Wednesday, October 28, 2015

Genealogy Wanderings - Harden

Genealogy research is so different today than when I first started almost 20 years ago.  I think that I have it so much easier than those who first started researching before the age of computers and the internet.  I can remember the struggles that I used to have to find information that is now at my fingertips.  There are more and more databases available at places like and – and I have learned a lot of things that spur me forward.  I am going to try and write a few blogs about some of these curious things that I have found of late.

Some pictures that a cousin took for me of Middleburgh Cemetery, in NY
My fourth great grandfather was Ebenezer Gallup.  He was born in 25 Sep 1795 in Middleburgh, Schoharie Co., NY and died there on 8 Oct 1865.  He is buried there at Middleburgh Cemetery with his wife, Susan Harden.  Ebenezer’s parent’s died when he was quite young (Father Silas Gallup b. 9 Mar 1749 d. 28 Oct 1796 and mother Sarah Gallup b. 29 Dec 1751 d. 18 Aug 1799 see Silas Gallup & Sarah Gallup in NY) and based on family stories, I know that he was raised by his sister Silence Gallup Brewster (See Silence Gallup Brewster and Silence Gallup Brewster – Part 2 – A Further Exploration)  I have always found his family interesting.  I wonder why his parents died…I am sure it was some disease and somehow he escaped it.  Was there something genetic in the family that caused five of the ten children to die young?  Ebenezer’s siblings Silas Gallup Jr b. 1782 d. 1783, Lois Gallup b. 1784 d. 1784, Hannah Gallup b. 1785 d. 1785, and Silas Gallup Jr b. 1789 d. 1790 all died very young.  Perhaps there were more siblings between Eli b. 11 Feb 1791 d. 4 Apr 1882 and Ebenezer b. 1795 or perhaps Ebenezer was a surprise.  His mother, Sarah Gallup, would have been 45 years old.  Sometime between 1791 and 1795 the Gallup family moved to New York.  I know there was a family group of cousins and brothers who moved their families and I wish I knew what prompted them to move from Connecticut to New York.  I can guess…but I don’t know if I will ever know.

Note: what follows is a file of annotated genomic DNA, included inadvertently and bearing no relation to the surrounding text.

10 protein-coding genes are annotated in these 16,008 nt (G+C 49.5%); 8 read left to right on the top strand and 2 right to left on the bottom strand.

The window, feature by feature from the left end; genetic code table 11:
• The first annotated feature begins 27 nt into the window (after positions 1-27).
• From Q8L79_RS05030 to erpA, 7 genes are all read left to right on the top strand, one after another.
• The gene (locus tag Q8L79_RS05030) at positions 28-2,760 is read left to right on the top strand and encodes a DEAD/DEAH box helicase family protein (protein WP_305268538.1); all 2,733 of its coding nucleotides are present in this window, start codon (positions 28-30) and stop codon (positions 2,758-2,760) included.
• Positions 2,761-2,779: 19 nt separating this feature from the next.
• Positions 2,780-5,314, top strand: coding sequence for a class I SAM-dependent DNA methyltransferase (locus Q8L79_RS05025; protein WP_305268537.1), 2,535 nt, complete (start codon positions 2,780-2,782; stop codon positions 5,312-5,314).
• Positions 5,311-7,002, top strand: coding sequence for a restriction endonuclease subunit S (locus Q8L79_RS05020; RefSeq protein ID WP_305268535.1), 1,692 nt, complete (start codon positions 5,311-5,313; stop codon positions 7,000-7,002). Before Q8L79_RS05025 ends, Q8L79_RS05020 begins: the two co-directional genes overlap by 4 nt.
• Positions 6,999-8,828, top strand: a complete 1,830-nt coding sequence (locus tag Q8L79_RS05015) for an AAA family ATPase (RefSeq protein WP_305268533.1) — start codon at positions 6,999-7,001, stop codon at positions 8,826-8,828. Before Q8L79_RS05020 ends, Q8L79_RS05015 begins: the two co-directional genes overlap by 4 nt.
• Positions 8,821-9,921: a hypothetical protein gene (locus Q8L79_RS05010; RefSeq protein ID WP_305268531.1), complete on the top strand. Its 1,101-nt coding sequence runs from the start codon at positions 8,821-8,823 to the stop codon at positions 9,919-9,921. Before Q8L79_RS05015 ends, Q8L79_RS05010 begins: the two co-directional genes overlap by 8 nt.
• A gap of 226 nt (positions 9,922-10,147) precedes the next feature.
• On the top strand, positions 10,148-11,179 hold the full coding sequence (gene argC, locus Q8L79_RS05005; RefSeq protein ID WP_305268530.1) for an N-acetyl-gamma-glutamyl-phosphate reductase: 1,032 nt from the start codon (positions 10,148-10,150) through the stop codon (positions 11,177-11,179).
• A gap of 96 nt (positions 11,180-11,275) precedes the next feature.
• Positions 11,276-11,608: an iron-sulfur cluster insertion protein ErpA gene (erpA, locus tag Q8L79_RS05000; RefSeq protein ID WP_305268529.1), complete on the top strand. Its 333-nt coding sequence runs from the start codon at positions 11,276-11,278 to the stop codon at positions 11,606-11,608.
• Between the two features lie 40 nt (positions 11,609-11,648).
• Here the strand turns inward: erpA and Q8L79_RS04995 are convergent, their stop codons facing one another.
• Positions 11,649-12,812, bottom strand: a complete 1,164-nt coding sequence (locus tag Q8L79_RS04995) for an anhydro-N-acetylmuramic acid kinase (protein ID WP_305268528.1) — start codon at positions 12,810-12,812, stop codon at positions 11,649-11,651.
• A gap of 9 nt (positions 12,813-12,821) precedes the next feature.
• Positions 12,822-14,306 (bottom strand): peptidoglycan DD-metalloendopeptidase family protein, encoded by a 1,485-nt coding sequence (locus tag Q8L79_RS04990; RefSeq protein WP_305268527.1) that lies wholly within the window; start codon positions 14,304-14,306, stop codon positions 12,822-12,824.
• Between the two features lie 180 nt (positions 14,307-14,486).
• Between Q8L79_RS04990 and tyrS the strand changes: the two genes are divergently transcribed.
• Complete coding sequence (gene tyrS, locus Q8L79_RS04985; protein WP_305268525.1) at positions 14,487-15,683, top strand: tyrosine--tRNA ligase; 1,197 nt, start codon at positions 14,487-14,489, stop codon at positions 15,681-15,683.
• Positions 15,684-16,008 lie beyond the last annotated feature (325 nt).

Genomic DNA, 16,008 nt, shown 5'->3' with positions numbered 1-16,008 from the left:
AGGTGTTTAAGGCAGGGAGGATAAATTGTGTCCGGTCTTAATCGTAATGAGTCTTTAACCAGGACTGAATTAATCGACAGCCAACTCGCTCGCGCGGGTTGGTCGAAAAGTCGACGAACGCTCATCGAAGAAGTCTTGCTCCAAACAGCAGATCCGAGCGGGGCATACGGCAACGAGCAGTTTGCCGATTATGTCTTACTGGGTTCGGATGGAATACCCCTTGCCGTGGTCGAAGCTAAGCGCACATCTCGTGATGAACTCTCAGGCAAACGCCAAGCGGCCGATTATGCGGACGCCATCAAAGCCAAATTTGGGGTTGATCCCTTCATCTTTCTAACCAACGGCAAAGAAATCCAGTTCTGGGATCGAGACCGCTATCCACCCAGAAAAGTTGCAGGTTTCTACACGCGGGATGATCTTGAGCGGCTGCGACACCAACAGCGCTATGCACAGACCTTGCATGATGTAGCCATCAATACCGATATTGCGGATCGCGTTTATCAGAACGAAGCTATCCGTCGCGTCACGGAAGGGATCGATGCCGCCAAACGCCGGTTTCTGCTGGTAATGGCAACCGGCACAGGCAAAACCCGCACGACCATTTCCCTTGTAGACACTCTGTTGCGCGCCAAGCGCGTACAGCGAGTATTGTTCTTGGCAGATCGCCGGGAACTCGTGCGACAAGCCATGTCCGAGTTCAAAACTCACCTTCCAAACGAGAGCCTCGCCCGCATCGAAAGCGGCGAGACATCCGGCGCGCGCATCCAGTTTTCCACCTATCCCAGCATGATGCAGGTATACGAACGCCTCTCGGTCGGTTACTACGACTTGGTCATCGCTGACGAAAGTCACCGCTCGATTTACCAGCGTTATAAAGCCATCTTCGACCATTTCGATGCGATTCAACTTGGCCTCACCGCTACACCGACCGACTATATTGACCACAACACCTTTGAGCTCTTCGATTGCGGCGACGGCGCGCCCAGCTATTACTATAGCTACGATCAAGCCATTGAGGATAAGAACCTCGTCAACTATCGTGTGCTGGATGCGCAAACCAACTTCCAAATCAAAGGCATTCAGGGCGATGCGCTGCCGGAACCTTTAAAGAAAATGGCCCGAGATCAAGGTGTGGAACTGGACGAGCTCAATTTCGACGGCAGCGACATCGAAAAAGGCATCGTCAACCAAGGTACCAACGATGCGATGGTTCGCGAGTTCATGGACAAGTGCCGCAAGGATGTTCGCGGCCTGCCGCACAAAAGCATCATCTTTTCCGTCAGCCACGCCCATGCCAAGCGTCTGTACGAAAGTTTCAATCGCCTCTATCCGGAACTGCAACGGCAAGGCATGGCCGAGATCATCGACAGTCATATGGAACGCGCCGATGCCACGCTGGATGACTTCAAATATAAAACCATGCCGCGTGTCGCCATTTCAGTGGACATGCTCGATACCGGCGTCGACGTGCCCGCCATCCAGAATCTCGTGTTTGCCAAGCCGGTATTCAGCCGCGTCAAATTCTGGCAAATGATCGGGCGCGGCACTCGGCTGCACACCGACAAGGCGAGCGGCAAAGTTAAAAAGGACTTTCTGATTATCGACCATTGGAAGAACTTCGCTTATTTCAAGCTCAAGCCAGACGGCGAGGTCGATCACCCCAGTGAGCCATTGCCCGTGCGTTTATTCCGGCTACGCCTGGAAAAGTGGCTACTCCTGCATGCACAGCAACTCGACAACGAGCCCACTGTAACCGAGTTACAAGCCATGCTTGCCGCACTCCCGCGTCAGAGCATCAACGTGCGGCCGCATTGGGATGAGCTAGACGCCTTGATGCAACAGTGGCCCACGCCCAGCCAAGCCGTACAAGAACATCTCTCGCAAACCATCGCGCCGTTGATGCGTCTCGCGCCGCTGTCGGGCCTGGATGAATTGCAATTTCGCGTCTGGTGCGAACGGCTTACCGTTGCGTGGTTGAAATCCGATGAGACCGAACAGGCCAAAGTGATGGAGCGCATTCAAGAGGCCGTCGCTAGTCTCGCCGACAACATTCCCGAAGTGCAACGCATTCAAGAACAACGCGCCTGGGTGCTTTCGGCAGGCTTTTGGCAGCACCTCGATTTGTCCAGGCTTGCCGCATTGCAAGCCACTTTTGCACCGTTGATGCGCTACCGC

Susan Harden hasn’t been an easy person to search.  She was born 8 Jul 1808 in Duanesburg, Schenectady Co., NY and died 9 Nov 1884 in Middleburgh, Schoharie Co., NY. Susan married Ebenezer Gallup on 19 Nov 1826 in Middleburgh, NY.  Since she died as late as 1884, I spent the big money and got her death certificate (I think the NY death certificates are $27 – which are quite expensive and took the full 8 weeks to receive it)  From that I learned that her parents James Harden and Margaret.  I have found a James Harden who was born in 1788 in Duanesburg, NY and died in 1849 in Tioga, NY.  I think that he is the likely father of Susan and according to links in Ancestry to “The New England Historical & Genealogical Register” he is the son of James Harden b. 1755 VT d. 27 Apr 1828 Schenectady Co., NY and Susannah Manard b.  1764 d. 4 Mar 1826.  They were both buried at Tripp Cemetery in Schenectady, NY.  Finding that little bit of information made me wonder what the significance of the Tripp family was to this James and Susannah.  It is a family name that I am familiar with as it is one of my ancestors on my Gage family.

So my genealogical wanderings have now taken me to completely different place.  I did a search on Find A Grave to see what other Harden’s were buried in Tripp Cemetery.  There I find a Benjamin Harden who was a listed son I had found for James Harden and his wife Susannah.  This Benjamin Harden turned out to marry a Phebe Tripp, so that explains why they are buried in that cemetery.  Only problem is now I have to figure how Phebe Tripp fits in.  

So, as you can see, these new records take you on completely different avenues to search.  I am not sure that James Harden and Susannah Manard are my 4th great grandmother’s grandparents – but it seems likely.  The biggest lesson that I have learned while doing genealogy is that the family patterns are important, and don’t be surprised to see your family lines mixing together a little too closely for comfort